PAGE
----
Uh-Oh...Man And His
Cat Both Develop CJD
(Mad Cow) At Same Time
By Patricia Reany

LONDON (October 1, 1998 6:08 p.m. EDT - Italian doctors said on Friday they had found an unusual case of a man and his cat who developed Creutzfeldt-Jakob Disease simultaneously. The researchers said the strain of the degenerative brain disorder had never been found in a cat before and seems to be similar to the disease in its owner.
"We do not know whether it had been transmitted between the man and the cat. What we have found in this case is that the man and the cat show almost the same pathology," Dr. Gianluigi Zanusso, of the University of Verona, said in a telephone interview.
Cases of spongiform encephalopathies, the group of brain wasting diseases that includes mad cow disease (BSE) and the human equivalent CJD, have been reported in cats before.
But unlike all the other feline cases whose illness resembled BSE, the disease discovered in the Italian cat was similar to the sporadic form of CJD of its owner.
The unidentified 60-year-old man, who died three months after being admitted to hospital, had the most common form of the brain disorder that scientists believe is caused by a mishaped brain protein known as a prion.
It was not a new variant CJD that strikes much younger people and which has been linked to eating beef contaminated with BSE.
In a letter to The Lancet medical journal, Zanusso said the occurrence of the disease in the man and his cat could be pure coincidence, an infection from a common source, or a result of horizontal transmission between the owner and his pet.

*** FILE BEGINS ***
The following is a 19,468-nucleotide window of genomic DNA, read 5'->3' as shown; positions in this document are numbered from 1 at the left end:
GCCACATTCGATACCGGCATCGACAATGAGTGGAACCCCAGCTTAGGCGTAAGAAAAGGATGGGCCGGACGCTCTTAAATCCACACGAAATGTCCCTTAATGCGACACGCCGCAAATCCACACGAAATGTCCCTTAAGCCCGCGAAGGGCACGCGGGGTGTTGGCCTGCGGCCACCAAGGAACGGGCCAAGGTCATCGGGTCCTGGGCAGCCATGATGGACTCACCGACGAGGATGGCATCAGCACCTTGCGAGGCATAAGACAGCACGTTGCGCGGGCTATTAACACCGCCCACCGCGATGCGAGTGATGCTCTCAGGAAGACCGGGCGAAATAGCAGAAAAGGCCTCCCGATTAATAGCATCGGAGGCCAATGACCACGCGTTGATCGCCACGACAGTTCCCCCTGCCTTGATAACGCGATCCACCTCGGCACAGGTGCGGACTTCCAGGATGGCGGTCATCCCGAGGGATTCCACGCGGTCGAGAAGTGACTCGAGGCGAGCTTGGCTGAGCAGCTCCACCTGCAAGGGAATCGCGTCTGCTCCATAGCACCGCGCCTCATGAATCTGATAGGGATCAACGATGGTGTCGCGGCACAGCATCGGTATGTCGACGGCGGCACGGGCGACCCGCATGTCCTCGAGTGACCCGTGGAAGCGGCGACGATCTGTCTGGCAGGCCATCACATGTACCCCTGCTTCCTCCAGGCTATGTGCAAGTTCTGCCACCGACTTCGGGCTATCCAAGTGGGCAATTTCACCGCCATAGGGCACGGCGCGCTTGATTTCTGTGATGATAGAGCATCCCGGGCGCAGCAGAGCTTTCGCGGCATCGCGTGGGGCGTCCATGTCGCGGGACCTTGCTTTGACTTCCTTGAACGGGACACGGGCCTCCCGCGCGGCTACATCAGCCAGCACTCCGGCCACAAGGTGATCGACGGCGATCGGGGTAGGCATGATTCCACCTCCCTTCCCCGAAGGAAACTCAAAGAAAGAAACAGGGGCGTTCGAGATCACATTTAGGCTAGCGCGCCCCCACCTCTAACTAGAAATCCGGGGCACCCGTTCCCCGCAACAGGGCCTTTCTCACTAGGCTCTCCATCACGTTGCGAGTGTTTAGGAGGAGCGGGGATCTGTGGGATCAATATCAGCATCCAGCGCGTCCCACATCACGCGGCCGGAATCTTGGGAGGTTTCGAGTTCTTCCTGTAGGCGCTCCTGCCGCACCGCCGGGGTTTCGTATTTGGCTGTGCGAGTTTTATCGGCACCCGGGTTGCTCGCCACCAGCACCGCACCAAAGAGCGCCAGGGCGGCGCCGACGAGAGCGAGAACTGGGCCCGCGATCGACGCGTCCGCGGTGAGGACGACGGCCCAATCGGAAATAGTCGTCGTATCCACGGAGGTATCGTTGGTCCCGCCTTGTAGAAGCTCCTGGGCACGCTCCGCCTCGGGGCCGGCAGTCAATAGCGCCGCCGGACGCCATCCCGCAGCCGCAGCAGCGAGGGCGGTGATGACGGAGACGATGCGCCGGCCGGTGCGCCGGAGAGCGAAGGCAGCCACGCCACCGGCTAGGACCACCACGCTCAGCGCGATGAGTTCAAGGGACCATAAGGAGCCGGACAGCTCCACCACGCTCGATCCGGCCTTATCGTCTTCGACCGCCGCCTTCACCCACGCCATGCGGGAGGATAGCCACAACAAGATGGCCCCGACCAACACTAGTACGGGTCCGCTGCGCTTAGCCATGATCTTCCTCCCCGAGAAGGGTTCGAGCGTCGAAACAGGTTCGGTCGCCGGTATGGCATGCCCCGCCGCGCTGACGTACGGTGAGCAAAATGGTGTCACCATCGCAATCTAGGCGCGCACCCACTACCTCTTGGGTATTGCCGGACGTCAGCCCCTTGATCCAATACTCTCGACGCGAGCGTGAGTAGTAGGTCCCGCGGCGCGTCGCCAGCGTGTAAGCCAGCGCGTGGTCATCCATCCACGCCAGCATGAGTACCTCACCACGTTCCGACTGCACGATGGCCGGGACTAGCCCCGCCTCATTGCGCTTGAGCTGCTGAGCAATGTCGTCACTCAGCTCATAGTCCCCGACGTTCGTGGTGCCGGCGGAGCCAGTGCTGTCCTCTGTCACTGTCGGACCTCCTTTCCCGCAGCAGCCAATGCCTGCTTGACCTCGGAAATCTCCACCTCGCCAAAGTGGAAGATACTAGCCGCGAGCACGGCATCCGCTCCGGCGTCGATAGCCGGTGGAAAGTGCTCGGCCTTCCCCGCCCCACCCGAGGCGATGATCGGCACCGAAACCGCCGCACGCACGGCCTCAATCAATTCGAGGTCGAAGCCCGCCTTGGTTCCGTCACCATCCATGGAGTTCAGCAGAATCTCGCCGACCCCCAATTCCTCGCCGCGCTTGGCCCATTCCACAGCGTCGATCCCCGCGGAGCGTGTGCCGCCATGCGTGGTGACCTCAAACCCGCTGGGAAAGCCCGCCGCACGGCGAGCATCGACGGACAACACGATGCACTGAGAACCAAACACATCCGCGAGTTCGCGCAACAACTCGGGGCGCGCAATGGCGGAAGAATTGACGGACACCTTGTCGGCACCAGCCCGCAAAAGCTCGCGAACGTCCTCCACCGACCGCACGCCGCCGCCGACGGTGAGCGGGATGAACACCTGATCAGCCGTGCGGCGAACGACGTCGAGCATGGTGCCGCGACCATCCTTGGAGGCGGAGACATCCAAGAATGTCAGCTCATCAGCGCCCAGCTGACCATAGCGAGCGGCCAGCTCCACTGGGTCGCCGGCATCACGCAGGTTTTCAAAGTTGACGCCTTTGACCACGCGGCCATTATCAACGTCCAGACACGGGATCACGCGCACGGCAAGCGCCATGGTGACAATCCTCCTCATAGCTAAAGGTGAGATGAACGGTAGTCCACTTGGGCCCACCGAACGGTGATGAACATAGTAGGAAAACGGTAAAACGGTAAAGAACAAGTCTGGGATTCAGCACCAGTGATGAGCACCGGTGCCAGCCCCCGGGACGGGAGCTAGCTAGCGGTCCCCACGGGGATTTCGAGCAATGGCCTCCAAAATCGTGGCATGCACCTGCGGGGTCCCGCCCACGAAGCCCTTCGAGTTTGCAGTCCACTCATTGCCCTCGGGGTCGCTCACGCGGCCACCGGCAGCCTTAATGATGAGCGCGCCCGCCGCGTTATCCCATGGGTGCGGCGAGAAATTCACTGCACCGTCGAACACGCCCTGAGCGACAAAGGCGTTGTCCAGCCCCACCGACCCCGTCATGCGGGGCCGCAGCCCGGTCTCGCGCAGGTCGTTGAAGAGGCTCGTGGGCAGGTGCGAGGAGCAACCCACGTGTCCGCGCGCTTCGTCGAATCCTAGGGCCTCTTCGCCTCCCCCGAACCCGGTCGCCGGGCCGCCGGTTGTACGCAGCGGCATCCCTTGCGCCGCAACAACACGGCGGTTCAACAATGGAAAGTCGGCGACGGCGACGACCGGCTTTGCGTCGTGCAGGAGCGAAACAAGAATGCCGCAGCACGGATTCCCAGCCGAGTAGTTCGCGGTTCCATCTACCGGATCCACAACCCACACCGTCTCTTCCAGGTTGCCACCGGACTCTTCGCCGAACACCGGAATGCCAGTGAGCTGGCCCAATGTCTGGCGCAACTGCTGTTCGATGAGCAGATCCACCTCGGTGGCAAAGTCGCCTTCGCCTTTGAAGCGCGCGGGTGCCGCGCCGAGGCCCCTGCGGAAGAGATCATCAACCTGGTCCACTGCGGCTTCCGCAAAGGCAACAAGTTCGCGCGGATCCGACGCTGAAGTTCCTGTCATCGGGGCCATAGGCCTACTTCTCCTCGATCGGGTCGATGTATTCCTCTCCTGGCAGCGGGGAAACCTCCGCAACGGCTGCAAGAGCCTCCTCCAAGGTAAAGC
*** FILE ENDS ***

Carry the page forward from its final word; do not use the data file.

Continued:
He and his colleagues are injecting mice with samples of brain tissue from the man and the cat to confirm it is the same strain of disease in both.
Zanusso said the cat developed behavioral changes and features that were also different from other reported cases of the feline disease.
Researchers have ruled out food contamination as the source of the infection because they found a different strain of the prion protein from the ones usually transmitted through food.
Zanusso said the cat died several months after the owner which could suggest the animal caught the disease from the man.
Dr. Moria Bruce, a researcher at the Institute of Animal Health in Edinburgh who has done extensive research on prions, said the evidence that the man and the cat had the same strain of disease needs to be confirmed by transmission studies.
"It could be coincidence and it is obviously very interesting," she told Reuters.